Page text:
The Day America Saved The World

Let me state in the onset that this is a propaganda piece to try and change the history of World War One…..Now I am not saying that this piece is wrong in its entirety….

The American role in the First World War is one of the great stories of the American Century, and yet it has largely vanished from view. Most historians tell us that the U.S. Army arrived too late on the Western Front to affect the war’s outcome, an outcome determined by Allied grit, better tactics, the British blockade of German ports, and, ultimately, German exhaustion and revolution.

The French and British were barely hanging on in 1918. By year-end 1917, France had lost 3 million men in the war, Britain 2 million. The French army actually mutinied in 1917, half of its demoralized combat divisions refusing to attack the Germans. The British fared little better in 1917, losing 800,000 casualties in the course of a year that climaxed with the notorious three-month assault on the muddy heights of Passchendaele, where 300,000 British infantry fell to gain just two miles of ground.

By 1918, French reserves of military-aged recruits were literally a state secret; there were so few of them still alive. France maintained its 110 divisions in 1918 not by infusing them with new manpower – there was none – but by reducing the number of regiments in a French division from four to three. The British, barely maintaining 62 divisions on the Western Front, planned, in the course of 1918 – had the Americans not appeared – to reduce their divisions to thirty or fewer and essentially to abandon the ground war in Europe.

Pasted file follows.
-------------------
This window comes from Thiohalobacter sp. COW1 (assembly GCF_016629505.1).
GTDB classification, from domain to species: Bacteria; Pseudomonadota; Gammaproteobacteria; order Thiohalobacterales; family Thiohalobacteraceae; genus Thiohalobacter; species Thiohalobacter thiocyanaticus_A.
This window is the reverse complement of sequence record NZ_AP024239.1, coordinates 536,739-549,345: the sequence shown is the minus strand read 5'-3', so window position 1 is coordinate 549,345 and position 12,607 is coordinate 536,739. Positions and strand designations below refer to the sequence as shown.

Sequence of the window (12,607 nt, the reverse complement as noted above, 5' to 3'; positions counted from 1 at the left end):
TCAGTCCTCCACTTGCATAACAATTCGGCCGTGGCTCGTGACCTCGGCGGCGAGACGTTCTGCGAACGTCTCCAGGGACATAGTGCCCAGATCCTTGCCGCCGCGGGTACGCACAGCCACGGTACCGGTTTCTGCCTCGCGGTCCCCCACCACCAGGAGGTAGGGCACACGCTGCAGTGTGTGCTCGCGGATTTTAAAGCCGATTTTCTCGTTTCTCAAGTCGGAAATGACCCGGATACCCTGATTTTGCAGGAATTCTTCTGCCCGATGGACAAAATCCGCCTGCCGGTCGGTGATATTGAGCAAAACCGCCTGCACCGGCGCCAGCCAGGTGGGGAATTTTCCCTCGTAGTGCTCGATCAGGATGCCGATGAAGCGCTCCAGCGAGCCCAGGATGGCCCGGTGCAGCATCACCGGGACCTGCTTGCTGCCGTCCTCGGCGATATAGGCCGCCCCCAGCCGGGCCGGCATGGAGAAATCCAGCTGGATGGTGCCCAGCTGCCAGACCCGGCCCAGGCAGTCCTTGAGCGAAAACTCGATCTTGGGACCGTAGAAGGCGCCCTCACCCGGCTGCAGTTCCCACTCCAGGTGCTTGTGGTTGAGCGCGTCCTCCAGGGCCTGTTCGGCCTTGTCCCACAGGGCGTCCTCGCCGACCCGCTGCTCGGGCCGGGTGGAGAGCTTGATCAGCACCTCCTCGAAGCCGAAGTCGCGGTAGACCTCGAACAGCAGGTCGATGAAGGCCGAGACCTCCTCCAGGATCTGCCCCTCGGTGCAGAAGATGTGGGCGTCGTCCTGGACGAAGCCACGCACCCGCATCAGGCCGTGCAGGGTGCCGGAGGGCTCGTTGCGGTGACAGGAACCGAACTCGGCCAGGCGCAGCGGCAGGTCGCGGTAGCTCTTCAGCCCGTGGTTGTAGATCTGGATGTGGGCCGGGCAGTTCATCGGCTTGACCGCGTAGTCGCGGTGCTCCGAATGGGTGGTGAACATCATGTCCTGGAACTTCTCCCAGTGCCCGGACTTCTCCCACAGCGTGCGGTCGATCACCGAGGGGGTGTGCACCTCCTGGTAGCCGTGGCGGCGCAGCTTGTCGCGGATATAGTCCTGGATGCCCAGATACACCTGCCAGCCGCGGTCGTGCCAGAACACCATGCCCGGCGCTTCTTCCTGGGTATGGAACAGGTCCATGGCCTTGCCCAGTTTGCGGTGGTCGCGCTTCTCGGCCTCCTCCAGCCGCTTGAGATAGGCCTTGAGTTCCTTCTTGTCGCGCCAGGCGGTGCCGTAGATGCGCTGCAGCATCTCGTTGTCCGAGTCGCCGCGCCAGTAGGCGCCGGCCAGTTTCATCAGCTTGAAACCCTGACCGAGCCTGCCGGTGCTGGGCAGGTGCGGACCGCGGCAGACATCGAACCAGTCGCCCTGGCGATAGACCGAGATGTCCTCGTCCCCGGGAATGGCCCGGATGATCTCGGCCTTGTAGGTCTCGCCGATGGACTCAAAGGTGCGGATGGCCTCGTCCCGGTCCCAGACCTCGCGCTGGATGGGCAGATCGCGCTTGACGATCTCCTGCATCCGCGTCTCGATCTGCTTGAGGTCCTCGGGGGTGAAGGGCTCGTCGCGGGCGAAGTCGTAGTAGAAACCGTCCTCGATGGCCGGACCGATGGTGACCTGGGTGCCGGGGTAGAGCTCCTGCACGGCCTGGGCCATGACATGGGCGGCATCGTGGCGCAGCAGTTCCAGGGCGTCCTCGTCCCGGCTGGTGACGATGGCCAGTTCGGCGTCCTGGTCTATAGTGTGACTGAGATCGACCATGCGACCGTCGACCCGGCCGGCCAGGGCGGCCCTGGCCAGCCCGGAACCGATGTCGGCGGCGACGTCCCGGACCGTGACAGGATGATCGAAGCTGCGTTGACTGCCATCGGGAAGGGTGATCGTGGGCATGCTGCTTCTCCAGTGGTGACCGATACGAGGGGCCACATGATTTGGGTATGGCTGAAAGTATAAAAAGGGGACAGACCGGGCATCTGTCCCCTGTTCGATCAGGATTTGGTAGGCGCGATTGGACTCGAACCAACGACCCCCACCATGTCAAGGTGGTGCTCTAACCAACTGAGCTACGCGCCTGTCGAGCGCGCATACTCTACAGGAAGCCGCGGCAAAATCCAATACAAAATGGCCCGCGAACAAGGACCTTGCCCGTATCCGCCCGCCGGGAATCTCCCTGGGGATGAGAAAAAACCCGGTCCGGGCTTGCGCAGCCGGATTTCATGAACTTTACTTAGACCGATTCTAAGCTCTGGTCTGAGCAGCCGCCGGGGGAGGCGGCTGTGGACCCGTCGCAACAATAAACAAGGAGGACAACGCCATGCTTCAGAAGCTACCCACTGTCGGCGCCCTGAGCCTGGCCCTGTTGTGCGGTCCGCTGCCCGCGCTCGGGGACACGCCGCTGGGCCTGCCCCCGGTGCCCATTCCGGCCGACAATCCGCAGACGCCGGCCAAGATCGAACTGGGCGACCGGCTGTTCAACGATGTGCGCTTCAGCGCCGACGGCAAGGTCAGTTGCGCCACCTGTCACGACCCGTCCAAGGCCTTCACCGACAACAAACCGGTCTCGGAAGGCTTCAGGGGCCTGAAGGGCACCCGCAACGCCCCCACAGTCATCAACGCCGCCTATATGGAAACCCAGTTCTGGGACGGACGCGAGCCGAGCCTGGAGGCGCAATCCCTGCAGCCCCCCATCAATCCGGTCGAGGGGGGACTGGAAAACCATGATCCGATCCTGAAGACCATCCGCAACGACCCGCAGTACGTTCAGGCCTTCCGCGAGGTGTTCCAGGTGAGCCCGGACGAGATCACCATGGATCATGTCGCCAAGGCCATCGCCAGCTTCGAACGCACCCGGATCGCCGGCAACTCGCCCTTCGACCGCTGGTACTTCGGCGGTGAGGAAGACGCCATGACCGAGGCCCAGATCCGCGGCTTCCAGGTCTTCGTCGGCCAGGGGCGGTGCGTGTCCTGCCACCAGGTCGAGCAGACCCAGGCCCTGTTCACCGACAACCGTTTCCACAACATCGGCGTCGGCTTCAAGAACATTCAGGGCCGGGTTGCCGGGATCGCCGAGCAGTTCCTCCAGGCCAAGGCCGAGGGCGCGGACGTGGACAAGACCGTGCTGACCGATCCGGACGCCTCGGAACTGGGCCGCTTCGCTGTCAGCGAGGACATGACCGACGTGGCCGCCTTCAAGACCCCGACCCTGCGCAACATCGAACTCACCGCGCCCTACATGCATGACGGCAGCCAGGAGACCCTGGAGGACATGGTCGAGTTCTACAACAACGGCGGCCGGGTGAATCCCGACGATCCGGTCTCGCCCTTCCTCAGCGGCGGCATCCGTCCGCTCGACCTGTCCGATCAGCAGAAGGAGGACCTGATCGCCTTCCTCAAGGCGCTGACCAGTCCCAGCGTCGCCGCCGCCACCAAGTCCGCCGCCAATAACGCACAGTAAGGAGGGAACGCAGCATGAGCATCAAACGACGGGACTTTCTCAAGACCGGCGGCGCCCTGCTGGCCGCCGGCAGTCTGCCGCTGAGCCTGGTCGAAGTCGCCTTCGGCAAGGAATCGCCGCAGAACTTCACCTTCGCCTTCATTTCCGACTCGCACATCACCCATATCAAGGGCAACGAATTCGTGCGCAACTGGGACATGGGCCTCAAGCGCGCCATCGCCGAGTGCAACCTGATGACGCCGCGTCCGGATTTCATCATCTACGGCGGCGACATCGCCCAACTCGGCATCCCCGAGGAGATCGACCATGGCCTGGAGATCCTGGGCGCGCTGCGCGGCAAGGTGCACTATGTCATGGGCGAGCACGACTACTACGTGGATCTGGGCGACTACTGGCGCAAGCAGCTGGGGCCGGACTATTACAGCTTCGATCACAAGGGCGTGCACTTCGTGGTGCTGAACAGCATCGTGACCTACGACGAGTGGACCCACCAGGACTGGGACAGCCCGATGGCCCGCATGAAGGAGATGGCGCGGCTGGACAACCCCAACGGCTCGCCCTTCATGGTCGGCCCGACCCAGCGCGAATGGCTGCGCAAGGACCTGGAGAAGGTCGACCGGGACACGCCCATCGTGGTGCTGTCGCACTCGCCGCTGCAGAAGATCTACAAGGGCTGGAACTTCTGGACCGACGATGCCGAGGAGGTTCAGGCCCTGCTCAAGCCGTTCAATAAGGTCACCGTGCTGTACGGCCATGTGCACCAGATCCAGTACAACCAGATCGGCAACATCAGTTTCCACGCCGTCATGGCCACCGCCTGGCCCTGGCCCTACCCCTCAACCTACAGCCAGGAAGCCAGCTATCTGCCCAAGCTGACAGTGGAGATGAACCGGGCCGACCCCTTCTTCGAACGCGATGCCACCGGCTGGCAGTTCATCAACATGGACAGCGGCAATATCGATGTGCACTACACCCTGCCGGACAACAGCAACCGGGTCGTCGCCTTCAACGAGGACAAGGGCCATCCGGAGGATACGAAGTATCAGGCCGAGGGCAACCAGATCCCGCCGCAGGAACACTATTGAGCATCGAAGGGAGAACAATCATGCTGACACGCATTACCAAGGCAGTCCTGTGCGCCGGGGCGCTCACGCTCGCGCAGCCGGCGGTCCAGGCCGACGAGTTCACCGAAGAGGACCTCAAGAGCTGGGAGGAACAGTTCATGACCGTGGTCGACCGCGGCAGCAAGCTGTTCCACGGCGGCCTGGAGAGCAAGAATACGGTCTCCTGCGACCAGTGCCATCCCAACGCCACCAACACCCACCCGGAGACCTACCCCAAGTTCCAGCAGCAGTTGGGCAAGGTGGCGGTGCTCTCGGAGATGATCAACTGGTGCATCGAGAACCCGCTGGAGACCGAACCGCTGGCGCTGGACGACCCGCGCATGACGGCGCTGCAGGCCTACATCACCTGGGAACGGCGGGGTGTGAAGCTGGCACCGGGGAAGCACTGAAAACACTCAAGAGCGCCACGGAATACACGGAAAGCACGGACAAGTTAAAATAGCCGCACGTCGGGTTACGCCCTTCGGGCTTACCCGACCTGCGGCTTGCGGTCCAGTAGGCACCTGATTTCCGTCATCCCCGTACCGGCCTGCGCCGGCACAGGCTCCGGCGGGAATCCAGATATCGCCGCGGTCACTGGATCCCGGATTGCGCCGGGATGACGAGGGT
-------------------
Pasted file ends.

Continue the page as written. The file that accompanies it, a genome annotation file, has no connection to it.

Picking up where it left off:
https://time.com/5406235/everything-you-know-about-how-world-war-i-ended-is-wrong/

I kinda think that not all people will agree with this assessment…..only Americans may be the only ones that see it this way.

Please let me know what you think.

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Those Marauders From The Sea

The weekend begins and since I am dealing with many personal issues I will defer my posts this weekend to historical stuff….at is unless something major comes about.

My daughter is a huge fan of the History Channel’s “Vikings”…..she learned a bunch about them from this semi-fiction account of one of the clans…..like she did not know that they attacked and captured the city of Paris (France not Texas)…..and this got me to thinking about these people….what do most people know about the Vikings other than they were blood-thirsty killers that raid Northern Europe for about 500+ years……other than that what do we know?

Vikings history is as extensive as the people it studies. The seafaring Vikings (in Danish, the Vikinger) were a group of people that came from the Scandinavian countries of Norway, Denmark, and Sweden. They made an enduring name for themselves in the 8th through the 11th centuries for being tactical warriors, smart traders, and daring explorers. In fact, they arrived in America 1,000 years before Columbus ever did, and archeologists have found some of their remnants scattered as far east as Russia.